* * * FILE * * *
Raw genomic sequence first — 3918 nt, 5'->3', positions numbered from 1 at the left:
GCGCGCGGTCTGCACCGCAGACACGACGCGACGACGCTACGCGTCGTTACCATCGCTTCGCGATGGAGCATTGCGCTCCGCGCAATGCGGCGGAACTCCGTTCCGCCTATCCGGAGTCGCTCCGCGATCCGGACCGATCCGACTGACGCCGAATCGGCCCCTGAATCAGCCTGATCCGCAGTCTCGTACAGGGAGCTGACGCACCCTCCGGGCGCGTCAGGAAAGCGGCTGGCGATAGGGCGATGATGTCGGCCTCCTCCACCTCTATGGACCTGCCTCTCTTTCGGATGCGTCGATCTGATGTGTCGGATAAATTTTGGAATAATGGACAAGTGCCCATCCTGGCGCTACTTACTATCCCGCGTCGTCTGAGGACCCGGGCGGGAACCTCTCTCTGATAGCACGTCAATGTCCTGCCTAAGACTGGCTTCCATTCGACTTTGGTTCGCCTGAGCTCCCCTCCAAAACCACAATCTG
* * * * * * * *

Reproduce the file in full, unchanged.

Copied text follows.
Raw genomic sequence first — 3918 nt, 5'->3', positions numbered from 1 at the left:
GCGCGCGGTCTGCACCGCAGACACGACGCGACGACGCTACGCGTCGTTACCATCGCTTCGCGATGGAGCATTGCGCTCCGCGCAATGCGGCGGAACTCCGTTCCGCCTATCCGGAGTCGCTCCGCGATCCGGACCGATCCGACTGACGCCGAATCGGCCCCTGAATCAGCCTGATCCGCAGTCTCGTACAGGGAGCTGACGCACCCTCCGGGCGCGTCAGGAAAGCGGCTGGCGATAGGGCGATGATGTCGGCCTCCTCCACCTCTATGGACCTGCCTCTCTTTCGGATGCGTCGATCTGATGTGTCGGATAAATTTTGGAATAATGGACAAGTGCCCATCCTGGCGCTACTTACTATCCCGCGTCGTCTGAGGACCCGGGCGGGAACCTCTCTCTGATAGCACGTCAATGTCCTGCCTAAGACTGGCTTCCATTCGACTTTGGTTCGCCTGAGCTCCCCTCCAAAACCACAATCTG